There’s something quite improbable about Hot Pursuit. Its leads simply don’t add up. Aren’t the days of patently broad comedy behind Reese Witherspoon, especially after her stunning, Oscar-nominated turn in Wild? And why would anybody even think to pair her in a crime caper with the remarkably sexy Sofia Vergara, whose thick Colombian accent is as much a delight as it is an ongoing plot point on TV’s Modern Family? Whatever the case may be, the final result is a generally charming, if occasionally tired, buddy comedy that benefits from the charisma and unexpected chemistry of its co-stars.
Police officer Cooper (Witherspoon) is finding it hard to measure up to her legendary dad – rather than busting criminals on the streets, she’s stuck bagging evidence in the basement. But everything changes for the earnest, awkward cop when she’s assigned to the protective detail of Daniella Riva (Sofia Vergara), the apparently flighty and spoiled wife of a drug lord who’s about to rat on his boss. When Daniella becomes a widow in a shootout that goes very badly indeed, the two women must go on the run – with cops and criminals in hot pursuit.
Strictly speaking, Hot Pursuit isn’t a particularly good film. Its plot is mostly predictable: there’s never any doubt that these two diametrically opposite women will bond despite their differences and, as a result, triumph over all the adversities and adversaries (including each other) they encounter on the road. There’s nothing at all highbrow about the humour on display here, which ranges from the slapstick (Cooper and Daniella struggle to get out of a bathroom window) to the infantile (the pair desperately try to distract an angry man pointing a rifle at them). It’s funny, sure, but it isn’t always smart about it.
And yet, there’s something about the film that’s hard to resist. For all of its plot-related flaws, Hot Pursuit benefits from two lead characters who are sharply drawn and imbued with a richness that’s frankly surprising in throwaway comedies of this sort. At least initially, both women appear to fit their stereotypes: Cooper is the quintessential if rather awkward girl-next-door, and Daniella a flighty, materialistic sexpot. But the film gives them the opportunity to get out of these boxes, as Cooper regains confidence in herself and Daniella demonstrates just how resourceful she can be.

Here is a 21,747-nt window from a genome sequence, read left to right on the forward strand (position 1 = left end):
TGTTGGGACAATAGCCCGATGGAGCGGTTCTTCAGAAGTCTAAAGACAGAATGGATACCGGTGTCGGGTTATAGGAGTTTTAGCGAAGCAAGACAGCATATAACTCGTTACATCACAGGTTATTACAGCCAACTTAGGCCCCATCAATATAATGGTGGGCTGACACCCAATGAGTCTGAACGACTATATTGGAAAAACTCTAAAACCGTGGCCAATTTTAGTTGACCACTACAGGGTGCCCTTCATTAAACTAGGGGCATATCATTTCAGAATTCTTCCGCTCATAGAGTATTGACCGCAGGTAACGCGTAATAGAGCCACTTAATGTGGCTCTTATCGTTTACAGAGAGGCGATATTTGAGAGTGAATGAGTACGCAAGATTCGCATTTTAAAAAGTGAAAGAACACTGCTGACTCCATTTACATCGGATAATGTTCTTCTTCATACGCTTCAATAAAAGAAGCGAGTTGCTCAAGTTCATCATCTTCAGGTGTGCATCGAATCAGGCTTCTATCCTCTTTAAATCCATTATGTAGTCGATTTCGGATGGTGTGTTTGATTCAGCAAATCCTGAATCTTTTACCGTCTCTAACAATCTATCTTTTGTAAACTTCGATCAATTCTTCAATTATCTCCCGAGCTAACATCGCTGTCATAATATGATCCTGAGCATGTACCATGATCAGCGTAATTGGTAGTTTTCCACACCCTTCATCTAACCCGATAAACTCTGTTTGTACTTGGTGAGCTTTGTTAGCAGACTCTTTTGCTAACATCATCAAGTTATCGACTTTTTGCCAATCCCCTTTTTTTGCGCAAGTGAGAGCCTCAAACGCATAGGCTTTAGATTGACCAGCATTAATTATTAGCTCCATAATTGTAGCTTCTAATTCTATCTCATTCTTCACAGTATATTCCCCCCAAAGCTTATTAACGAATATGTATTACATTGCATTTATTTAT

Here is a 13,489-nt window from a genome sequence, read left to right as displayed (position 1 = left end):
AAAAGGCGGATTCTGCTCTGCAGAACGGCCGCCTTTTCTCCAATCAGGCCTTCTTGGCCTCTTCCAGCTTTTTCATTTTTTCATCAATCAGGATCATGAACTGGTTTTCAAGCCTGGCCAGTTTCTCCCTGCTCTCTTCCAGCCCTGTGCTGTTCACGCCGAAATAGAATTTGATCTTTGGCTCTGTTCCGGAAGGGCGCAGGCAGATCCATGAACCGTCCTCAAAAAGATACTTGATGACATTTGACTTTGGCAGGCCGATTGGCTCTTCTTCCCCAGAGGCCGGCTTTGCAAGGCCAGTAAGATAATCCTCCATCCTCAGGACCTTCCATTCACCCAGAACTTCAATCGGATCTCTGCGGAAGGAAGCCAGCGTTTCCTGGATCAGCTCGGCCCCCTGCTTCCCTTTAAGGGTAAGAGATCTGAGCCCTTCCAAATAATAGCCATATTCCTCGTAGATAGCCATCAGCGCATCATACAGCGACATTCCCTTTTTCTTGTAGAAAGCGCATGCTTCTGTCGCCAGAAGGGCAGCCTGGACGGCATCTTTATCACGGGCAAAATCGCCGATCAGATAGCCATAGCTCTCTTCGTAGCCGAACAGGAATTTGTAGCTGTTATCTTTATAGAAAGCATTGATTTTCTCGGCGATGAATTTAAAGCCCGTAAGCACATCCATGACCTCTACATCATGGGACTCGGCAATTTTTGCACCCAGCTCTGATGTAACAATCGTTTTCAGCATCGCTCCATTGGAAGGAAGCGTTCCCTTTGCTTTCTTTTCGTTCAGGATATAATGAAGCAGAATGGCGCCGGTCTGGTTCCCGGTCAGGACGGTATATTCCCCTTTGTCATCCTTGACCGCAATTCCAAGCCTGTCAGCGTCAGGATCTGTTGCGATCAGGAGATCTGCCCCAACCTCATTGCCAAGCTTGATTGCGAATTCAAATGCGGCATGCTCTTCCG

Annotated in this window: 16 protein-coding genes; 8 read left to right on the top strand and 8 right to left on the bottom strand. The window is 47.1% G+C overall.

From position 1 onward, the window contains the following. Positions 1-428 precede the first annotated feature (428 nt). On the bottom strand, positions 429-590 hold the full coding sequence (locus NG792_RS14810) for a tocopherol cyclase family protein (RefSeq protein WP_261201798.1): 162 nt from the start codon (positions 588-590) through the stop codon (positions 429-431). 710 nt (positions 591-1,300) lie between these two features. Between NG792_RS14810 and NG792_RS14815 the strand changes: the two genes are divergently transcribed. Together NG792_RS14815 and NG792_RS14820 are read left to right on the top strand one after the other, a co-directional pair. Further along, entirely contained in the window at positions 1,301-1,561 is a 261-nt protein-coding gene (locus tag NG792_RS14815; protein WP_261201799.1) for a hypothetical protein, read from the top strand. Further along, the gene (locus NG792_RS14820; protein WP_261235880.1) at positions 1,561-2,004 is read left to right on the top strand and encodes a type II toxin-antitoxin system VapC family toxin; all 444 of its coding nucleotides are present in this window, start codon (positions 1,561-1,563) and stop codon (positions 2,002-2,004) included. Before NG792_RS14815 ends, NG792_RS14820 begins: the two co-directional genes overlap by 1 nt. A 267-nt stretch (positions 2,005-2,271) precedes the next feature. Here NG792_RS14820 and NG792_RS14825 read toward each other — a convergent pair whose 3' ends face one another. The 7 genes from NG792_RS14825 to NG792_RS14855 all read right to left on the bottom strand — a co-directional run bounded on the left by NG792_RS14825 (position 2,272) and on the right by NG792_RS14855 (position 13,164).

The interplay between the duo is also delightful: fireworks fly and silliness abounds whenever Cooper tries to stick to the rules and regulations, which have clearly never bothered Daniella a day in her life. As the duo insult each other with merry abandon, an odd friendship springs up between them – and it works very well indeed, whether they’re commandeering vehicles or posing as a woodland creature (yes, really).
This is due in no small part to the combined charm and chemistry of both Witherspoon and Vergara. They won’t strike anybody as the most likely of cinematic pairings, but there’s a goofy amiability to their relationship both on screen and off (as evidenced by the bloopers that accompany the credits). Flinging their dignity to the winds, both actresses play their occasionally undercooked roles with so much zest and joy that it’s great fun just to watch them in action. Witherspoon, in particular, is so winning in her wholehearted embracing of the film’s zany comedy that it’s to be hoped she doesn’t just stick to sombre Oscar-worthy dramas in future.
It’s easy to expect the worst of Hot Pursuit – it looks like a by-the-numbers movie that its co-stars were under pain of death (or contractual obligation) to complete, an effort that they would rather forget before getting on with their careers. But looks can be deceiving: a message reinforced by the script’s surprisingly warm and appealing treatment of its main characters. Forgive the film some of its unfunny business, and hang on for an unexpectedly enjoyable ride.
Summary: Fun, silly and flawed, buoyed by the charm and chemistry of its unlikely pair of leading ladies.
Rating: 3 out of 5 stars